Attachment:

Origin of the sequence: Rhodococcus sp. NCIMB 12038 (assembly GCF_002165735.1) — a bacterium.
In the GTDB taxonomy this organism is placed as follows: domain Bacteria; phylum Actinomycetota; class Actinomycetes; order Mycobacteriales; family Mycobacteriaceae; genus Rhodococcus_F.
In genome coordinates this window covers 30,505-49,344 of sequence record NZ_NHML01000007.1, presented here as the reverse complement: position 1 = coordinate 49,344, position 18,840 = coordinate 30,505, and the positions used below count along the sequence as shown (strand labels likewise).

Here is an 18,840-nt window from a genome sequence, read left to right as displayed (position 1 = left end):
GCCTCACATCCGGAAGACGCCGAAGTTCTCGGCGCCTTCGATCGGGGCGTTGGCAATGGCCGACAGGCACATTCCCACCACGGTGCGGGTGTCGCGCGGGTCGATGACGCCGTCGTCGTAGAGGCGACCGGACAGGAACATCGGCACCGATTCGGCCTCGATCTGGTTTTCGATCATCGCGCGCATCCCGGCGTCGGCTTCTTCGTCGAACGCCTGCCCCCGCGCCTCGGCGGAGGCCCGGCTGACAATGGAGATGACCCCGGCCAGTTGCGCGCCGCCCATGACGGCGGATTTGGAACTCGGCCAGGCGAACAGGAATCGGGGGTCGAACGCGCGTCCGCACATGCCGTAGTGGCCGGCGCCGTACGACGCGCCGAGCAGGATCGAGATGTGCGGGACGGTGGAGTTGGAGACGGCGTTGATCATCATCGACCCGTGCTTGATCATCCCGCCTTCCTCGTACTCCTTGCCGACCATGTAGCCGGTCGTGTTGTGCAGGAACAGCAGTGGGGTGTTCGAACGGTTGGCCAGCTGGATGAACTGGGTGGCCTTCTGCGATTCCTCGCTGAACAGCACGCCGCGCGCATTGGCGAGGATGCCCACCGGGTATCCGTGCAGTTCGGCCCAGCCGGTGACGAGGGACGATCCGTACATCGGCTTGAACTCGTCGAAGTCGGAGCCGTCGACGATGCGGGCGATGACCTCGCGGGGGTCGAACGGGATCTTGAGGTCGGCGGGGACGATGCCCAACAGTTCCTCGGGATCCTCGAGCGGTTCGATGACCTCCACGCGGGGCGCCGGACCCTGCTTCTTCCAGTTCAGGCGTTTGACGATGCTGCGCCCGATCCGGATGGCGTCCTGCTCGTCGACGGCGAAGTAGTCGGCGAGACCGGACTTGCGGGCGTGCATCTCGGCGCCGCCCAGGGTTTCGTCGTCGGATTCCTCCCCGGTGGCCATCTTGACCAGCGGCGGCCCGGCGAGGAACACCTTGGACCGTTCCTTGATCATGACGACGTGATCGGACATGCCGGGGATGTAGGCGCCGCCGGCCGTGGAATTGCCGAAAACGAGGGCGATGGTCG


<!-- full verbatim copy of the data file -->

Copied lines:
Origin of the sequence: Rhodococcus sp. NCIMB 12038 (assembly GCF_002165735.1) — a bacterium.
In the GTDB taxonomy this organism is placed as follows: domain Bacteria; phylum Actinomycetota; class Actinomycetes; order Mycobacteriales; family Mycobacteriaceae; genus Rhodococcus_F.
In genome coordinates this window covers 30,505-49,344 of sequence record NZ_NHML01000007.1, presented here as the reverse complement: position 1 = coordinate 49,344, position 18,840 = coordinate 30,505, and the positions used below count along the sequence as shown (strand labels likewise).

Here is an 18,840-nt window from a genome sequence, read left to right as displayed (position 1 = left end):
GCCTCACATCCGGAAGACGCCGAAGTTCTCGGCGCCTTCGATCGGGGCGTTGGCAATGGCCGACAGGCACATTCCCACCACGGTGCGGGTGTCGCGCGGGTCGATGACGCCGTCGTCGTAGAGGCGACCGGACAGGAACATCGGCACCGATTCGGCCTCGATCTGGTTTTCGATCATCGCGCGCATCCCGGCGTCGGCTTCTTCGTCGAACGCCTGCCCCCGCGCCTCGGCGGAGGCCCGGCTGACAATGGAGATGACCCCGGCCAGTTGCGCGCCGCCCATGACGGCGGATTTGGAACTCGGCCAGGCGAACAGGAATCGGGGGTCGAACGCGCGTCCGCACATGCCGTAGTGGCCGGCGCCGTACGACGCGCCGAGCAGGATCGAGATGTGCGGGACGGTGGAGTTGGAGACGGCGTTGATCATCATCGACCCGTGCTTGATCATCCCGCCTTCCTCGTACTCCTTGCCGACCATGTAGCCGGTCGTGTTGTGCAGGAACAGCAGTGGGGTGTTCGAACGGTTGGCCAGCTGGATGAACTGGGTGGCCTTCTGCGATTCCTCGCTGAACAGCACGCCGCGCGCATTGGCGAGGATGCCCACCGGGTATCCGTGCAGTTCGGCCCAGCCGGTGACGAGGGACGATCCGTACATCGGCTTGAACTCGTCGAAGTCGGAGCCGTCGACGATGCGGGCGATGACCTCGCGGGGGTCGAACGGGATCTTGAGGTCGGCGGGGACGATGCCCAACAGTTCCTCGGGATCCTCGAGCGGTTCGATGACCTCCACGCGGGGCGCCGGACCCTGCTTCTTCCAGTTCAGGCGTTTGACGATGCTGCGCCCGATCCGGATGGCGTCCTGCTCGTCGACGGCGAAGTAGTCGGCGAGACCGGACTTGCGGGCGTGCATCTCGGCGCCGCCCAGGGTTTCGTCGTCGGATTCCTCCCCGGTGGCCATCTTGACCAGCGGCGGCCCGGCGAGGAACACCTTGGACCGTTCCTTGATCATGACGACGTGATCGGACATGCCGGGGATGTAGGCGCCGCCGGCCGTGGAATTGCCGAAAACGAGGGCGATGGTCG